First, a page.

District 5 candidates talk sixth college, communication
Candidates address “green sheet” policy at board meetings and shared governance.
Published: Friday, April 13, 2012
Updated: Thursday, April 12, 2012 16:04
Incumbent District 5 trustee Roberto Zárate said there are no plans to build a sixth college on the North Side in a District 5 candidate forum at Northwest Vista College Tuesday.
Ramiro Nava, former Edgewood Independent School District trustee and principal at Neil Armstrong Elementary School, is challenging Zárate for the District 5 seat in the May 12 election.
The board unanimously voted to purchase 145.5 acres west of Interstate 10 and north of Loop 1604 near the Kendall County line and Camp Bullis April 28, 2005.
In December, board Chair Gary Beitzel said members of the 2005 board intended to build a sixth college on that land to accommodate the growth of what the board refers to as the county’s north central area.
At the forum, Celita DeArmond, librarian and president of this college’s chapter of the American Association of University Professors, asked if the district plans to build a sixth college and what demographic studies had been conducted to justify its construction.
Zárate said, “There is definitely a need in that direction.”
He said although “there is no political will or economic need” to build the college, “we have to be at least a little bit futuristic. Now, we have to be realistic, too.”
Nava said the district should focus on making sure all colleges in the district are accredited before constructing a new one. Northeast Lakeview College resubmitted its accreditation application to the Southern Association of Colleges and Schools Feb. 15 after the board approved the college’s annual financial report for 2009-10 and 2010-11 in January.
The Ranger reported in December 2009 that the Southern Association of Colleges and Schools denied Northeast Lakeview accreditation primarily because it did not have an audit separate from the other institutions in the district.
“We need to really focus internally right now before we look at expanding,” Nava said.
Dr. Brian Stout, biology professor at Northwest Vista, asked what role the board plays in the district’s communication with faculty and staff. Stout served on a faculty compensation committee that recommended a new salary plan for full-time faculty to the board. The board approved the plan at its regular meeting March 27.
He said that that circumstance allowed constructive dialogue between faculty, staff, administration and trustees. “Are there any ideas to strengthen that communication?” Stout asked.
“The only way I can best represent this area is to listen to individuals within the area,” Nava said.
Nava said faculty and staff should speak with trustees directly and that the chancellor should not be the sole person communicating employee concerns to the board.
“The chancellor is there to do his job and to enforce policies … not to filter dialogue between human beings,” he said.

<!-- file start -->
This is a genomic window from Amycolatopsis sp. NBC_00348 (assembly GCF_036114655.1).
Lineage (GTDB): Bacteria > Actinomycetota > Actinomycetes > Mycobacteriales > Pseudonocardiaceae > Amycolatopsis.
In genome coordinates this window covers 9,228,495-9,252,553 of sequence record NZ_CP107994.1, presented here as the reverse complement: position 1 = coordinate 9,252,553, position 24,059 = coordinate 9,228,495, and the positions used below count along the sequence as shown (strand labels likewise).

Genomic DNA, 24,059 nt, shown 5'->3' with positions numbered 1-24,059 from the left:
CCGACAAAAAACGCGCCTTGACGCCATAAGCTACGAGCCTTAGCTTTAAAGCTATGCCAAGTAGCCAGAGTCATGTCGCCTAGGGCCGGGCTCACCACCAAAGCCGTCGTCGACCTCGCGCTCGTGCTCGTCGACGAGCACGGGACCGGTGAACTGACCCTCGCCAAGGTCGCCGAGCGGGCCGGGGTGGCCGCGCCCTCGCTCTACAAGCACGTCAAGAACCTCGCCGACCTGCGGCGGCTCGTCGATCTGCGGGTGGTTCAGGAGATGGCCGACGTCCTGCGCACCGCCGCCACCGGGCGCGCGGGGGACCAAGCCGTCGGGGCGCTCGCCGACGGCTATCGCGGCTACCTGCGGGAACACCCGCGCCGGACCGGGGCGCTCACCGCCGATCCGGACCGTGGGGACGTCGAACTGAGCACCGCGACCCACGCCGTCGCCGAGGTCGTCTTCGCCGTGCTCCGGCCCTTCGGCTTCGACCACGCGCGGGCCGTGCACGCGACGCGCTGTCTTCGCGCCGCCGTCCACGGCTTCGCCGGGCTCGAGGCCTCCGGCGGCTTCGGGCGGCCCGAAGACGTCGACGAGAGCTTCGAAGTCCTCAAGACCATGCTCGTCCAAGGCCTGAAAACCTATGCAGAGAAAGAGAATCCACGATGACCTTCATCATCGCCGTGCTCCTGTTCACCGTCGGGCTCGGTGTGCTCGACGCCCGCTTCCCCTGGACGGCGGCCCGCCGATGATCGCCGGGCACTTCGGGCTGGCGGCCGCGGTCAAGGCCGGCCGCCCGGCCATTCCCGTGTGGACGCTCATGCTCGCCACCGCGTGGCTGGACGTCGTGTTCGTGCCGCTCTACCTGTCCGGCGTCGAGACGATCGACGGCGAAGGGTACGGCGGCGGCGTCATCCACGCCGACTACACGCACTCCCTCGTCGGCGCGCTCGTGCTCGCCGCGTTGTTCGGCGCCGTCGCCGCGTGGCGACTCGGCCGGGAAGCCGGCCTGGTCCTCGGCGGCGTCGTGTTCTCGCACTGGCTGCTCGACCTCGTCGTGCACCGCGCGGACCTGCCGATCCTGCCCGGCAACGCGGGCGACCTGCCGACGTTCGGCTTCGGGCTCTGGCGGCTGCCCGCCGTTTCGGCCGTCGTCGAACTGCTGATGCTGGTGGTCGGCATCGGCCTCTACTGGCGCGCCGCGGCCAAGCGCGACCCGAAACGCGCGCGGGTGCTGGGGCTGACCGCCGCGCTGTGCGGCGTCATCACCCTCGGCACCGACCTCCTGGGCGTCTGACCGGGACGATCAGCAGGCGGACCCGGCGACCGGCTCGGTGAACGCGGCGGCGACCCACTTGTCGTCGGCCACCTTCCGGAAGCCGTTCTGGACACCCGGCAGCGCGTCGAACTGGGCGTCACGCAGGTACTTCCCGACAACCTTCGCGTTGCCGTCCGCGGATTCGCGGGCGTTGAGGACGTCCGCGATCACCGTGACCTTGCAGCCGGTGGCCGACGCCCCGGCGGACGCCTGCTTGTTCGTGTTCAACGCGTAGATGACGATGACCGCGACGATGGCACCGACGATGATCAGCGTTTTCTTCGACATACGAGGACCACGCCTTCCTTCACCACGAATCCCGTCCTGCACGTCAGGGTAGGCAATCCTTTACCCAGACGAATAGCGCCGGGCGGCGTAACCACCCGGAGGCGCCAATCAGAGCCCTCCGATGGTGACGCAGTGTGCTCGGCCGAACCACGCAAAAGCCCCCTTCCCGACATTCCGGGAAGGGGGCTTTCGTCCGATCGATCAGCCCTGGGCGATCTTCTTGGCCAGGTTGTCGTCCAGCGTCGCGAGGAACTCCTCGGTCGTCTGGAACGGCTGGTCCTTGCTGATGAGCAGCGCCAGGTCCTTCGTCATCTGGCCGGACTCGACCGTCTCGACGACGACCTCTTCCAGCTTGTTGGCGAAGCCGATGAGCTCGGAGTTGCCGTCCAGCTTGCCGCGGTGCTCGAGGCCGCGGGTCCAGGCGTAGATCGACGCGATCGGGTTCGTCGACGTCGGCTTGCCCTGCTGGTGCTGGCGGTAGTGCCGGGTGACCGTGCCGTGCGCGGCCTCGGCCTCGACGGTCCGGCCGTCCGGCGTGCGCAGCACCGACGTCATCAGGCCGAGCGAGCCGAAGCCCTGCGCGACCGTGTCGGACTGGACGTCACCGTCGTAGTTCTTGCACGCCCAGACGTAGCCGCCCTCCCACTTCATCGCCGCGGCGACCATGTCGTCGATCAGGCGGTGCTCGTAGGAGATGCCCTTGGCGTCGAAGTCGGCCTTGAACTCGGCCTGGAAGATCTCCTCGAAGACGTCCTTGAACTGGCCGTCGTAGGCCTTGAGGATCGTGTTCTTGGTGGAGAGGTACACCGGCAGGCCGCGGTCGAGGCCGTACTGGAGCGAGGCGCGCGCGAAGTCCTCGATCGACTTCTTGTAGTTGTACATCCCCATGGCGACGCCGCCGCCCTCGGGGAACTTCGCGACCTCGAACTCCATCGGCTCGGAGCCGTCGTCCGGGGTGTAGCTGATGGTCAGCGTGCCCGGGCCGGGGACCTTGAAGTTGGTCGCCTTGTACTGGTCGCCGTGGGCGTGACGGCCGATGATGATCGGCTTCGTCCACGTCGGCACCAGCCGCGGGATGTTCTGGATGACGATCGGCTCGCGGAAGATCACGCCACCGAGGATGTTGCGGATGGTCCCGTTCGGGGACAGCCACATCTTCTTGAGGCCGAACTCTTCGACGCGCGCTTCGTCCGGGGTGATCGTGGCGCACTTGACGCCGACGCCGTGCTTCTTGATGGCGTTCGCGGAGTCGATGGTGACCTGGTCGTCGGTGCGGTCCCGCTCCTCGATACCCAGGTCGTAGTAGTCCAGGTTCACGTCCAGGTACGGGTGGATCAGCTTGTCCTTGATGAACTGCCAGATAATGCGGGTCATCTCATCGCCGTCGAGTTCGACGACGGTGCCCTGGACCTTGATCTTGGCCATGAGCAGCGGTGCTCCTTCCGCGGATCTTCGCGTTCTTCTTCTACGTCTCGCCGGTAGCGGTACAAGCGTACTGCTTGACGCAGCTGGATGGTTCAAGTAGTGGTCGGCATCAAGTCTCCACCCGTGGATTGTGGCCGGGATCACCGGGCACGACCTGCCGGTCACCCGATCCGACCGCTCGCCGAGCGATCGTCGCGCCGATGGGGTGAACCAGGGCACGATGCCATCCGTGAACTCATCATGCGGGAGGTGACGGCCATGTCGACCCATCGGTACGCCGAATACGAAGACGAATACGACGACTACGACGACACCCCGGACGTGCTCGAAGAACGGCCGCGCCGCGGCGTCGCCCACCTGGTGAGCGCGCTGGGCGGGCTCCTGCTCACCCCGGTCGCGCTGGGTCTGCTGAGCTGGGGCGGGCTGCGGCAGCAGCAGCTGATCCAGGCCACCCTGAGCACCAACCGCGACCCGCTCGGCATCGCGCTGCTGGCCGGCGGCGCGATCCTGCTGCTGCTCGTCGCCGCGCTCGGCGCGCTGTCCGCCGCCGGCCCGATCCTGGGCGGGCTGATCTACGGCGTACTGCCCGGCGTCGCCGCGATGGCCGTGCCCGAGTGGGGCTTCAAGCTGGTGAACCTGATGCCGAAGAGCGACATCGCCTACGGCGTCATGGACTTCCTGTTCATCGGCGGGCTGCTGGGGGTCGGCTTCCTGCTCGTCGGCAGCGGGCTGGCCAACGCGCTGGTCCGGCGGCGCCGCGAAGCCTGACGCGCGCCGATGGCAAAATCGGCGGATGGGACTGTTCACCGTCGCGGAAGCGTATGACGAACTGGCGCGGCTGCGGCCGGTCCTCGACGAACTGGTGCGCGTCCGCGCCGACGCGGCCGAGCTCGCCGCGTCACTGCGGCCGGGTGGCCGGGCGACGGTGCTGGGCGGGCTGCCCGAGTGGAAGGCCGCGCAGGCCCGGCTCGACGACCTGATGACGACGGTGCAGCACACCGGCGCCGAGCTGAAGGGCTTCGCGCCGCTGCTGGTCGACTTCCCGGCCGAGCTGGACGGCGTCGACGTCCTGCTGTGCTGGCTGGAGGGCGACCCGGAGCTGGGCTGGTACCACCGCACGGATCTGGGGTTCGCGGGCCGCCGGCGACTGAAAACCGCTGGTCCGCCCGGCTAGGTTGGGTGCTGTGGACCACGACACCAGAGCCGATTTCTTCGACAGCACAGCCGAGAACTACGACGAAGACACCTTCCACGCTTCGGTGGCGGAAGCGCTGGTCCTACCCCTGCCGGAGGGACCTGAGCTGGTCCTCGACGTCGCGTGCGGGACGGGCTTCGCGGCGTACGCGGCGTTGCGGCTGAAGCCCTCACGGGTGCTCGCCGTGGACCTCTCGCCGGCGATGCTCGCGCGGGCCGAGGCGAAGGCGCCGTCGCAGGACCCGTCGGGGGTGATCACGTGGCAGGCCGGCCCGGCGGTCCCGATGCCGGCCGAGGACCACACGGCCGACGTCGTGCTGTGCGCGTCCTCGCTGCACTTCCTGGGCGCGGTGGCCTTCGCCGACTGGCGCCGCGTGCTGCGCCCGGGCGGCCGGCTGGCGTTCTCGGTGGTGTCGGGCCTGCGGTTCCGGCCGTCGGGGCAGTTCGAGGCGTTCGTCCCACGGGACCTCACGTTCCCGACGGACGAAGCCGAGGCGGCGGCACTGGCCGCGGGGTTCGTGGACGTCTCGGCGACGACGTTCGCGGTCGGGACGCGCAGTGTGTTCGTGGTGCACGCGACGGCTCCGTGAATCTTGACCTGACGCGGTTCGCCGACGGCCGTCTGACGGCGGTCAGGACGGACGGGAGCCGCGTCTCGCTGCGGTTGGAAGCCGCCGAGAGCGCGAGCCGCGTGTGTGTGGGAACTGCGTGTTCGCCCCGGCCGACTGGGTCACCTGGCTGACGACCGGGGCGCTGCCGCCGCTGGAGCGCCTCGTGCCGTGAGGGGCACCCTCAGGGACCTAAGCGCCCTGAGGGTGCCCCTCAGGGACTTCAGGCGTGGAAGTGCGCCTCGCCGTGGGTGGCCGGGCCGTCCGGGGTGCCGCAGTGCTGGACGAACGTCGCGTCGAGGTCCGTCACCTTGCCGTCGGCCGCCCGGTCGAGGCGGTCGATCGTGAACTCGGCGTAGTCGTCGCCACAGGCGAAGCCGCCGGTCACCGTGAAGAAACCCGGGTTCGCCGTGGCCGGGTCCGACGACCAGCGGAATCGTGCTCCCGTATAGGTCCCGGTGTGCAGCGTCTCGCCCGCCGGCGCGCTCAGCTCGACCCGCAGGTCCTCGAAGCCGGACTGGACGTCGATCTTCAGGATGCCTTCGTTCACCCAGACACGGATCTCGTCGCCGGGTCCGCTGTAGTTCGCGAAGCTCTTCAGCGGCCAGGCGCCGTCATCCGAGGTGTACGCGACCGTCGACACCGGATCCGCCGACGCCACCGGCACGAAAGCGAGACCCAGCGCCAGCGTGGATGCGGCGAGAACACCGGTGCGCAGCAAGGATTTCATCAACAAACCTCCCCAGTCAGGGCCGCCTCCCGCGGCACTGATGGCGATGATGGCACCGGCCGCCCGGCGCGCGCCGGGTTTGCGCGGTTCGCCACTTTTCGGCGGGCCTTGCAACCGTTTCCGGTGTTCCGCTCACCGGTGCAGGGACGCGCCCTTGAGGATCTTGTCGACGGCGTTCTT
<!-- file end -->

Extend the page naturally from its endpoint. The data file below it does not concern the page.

Zárate said, “Unfortunately, there is a layer between us and the faculty and staff.”
He said faculty and staff have input in district decisions, citing the enactment of 25 strategic budget initiatives in summer 2010. The initiatives were voted on by 50 officials, including members of the board of trustees, district administrators and administrators and faculty and staff leaders from each of the five colleges.
DeArmond asked why the board allows Chancellor Bruce Leslie to “green sheet” the board’s agenda items. The term “green sheet” refers to the green sheet an amendment is written on to be slipped into a minute order after the information is released to public.
At the board’s regular meeting March 27, Leslie attempted to amend language on a salary plan recommended by the Audit, Budget and Finance Committee to include limiting full-time faculty to teaching a maximum of 15 hours during summer sessions: nine hours at 130 percent of the adjunct rate and six hours at the adjunct rate.
Zárate said as chair of the committee, he approves the agenda with Leslie and his staff. He said the board wanted to approve the plan before the district’s budget retreat April 2-3.
“I don’t like green sheets, either, but sometimes, they’re necessary,” Zárate said.
Nava said “green sheeting” should not be used to force trustees to take action on an agenda item.
“It should not come at the last minute,” he said.
Ruby Kerbs, board member of the Stonewall Democrats of San Antonio, asked why the district’s anti-discrimination policy does not include transgender students.
The policy reads, “No person shall, on the basis of race, color, religion, gender, national origin, age, veteran status, genetic information, sexual orientation or disability, be excluded from participation in, denied the benefits of, or subjected to discrimination under any program or activity sponsored or conducted by the College District.”
Zárate said he believes the policy already protects transgender students.
“I think we’ve been very clear that no student, regardless of sexual orientation, is to be bullied or treated differently than anybody else,” he said.
Nava said, “Humans beings should be protected under the law regardless of their sexual orientation.”
After the meeting, Krebs told Nava, “You’ve got my vote.”